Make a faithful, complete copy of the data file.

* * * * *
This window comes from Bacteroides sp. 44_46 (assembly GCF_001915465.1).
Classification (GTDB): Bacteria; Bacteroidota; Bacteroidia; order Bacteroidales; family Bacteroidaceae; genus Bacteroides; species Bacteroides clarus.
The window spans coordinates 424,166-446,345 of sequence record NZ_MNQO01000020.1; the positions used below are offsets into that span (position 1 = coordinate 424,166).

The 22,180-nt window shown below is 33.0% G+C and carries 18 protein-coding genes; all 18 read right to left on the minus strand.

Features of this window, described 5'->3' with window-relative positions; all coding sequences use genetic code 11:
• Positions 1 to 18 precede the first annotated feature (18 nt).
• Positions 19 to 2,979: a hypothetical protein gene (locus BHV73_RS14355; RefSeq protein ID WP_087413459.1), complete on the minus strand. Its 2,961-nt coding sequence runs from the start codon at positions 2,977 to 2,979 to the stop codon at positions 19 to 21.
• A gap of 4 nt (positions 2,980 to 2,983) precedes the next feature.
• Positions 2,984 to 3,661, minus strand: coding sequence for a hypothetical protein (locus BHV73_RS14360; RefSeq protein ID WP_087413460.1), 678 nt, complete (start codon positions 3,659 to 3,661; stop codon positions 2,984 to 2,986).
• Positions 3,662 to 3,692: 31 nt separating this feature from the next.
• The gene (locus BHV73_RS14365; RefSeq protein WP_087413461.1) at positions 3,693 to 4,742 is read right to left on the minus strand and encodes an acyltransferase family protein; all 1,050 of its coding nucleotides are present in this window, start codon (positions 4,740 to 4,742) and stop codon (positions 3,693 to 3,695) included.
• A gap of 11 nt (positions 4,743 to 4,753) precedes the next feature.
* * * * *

This window comes from Bacteroides sp. 44_46 (assembly GCF_001915465.1).
Classification (GTDB): Bacteria; Bacteroidota; Bacteroidia; order Bacteroidales; family Bacteroidaceae; genus Bacteroides; species Bacteroides clarus.
The window spans coordinates 424,166-446,345 of sequence record NZ_MNQO01000020.1; the positions used below are offsets into that span (position 1 = coordinate 424,166).

The 22,180-nt window shown below is 33.0% G+C and carries 18 protein-coding genes; all 18 read right to left on the minus strand.

Features of this window, described 5'->3' with window-relative positions; all coding sequences use genetic code 11:
• Positions 1 to 18 precede the first annotated feature (18 nt).
• Positions 19 to 2,979: a hypothetical protein gene (locus BHV73_RS14355; RefSeq protein ID WP_087413459.1), complete on the minus strand. Its 2,961-nt coding sequence runs from the start codon at positions 2,977 to 2,979 to the stop codon at positions 19 to 21.
• A gap of 4 nt (positions 2,980 to 2,983) precedes the next feature.
• Positions 2,984 to 3,661, minus strand: coding sequence for a hypothetical protein (locus BHV73_RS14360; RefSeq protein ID WP_087413460.1), 678 nt, complete (start codon positions 3,659 to 3,661; stop codon positions 2,984 to 2,986).
• Positions 3,662 to 3,692: 31 nt separating this feature from the next.
• The gene (locus BHV73_RS14365; RefSeq protein WP_087413461.1) at positions 3,693 to 4,742 is read right to left on the minus strand and encodes an acyltransferase family protein; all 1,050 of its coding nucleotides are present in this window, start codon (positions 4,740 to 4,742) and stop codon (positions 3,693 to 3,695) included.
• A gap of 11 nt (positions 4,743 to 4,753) precedes the next feature.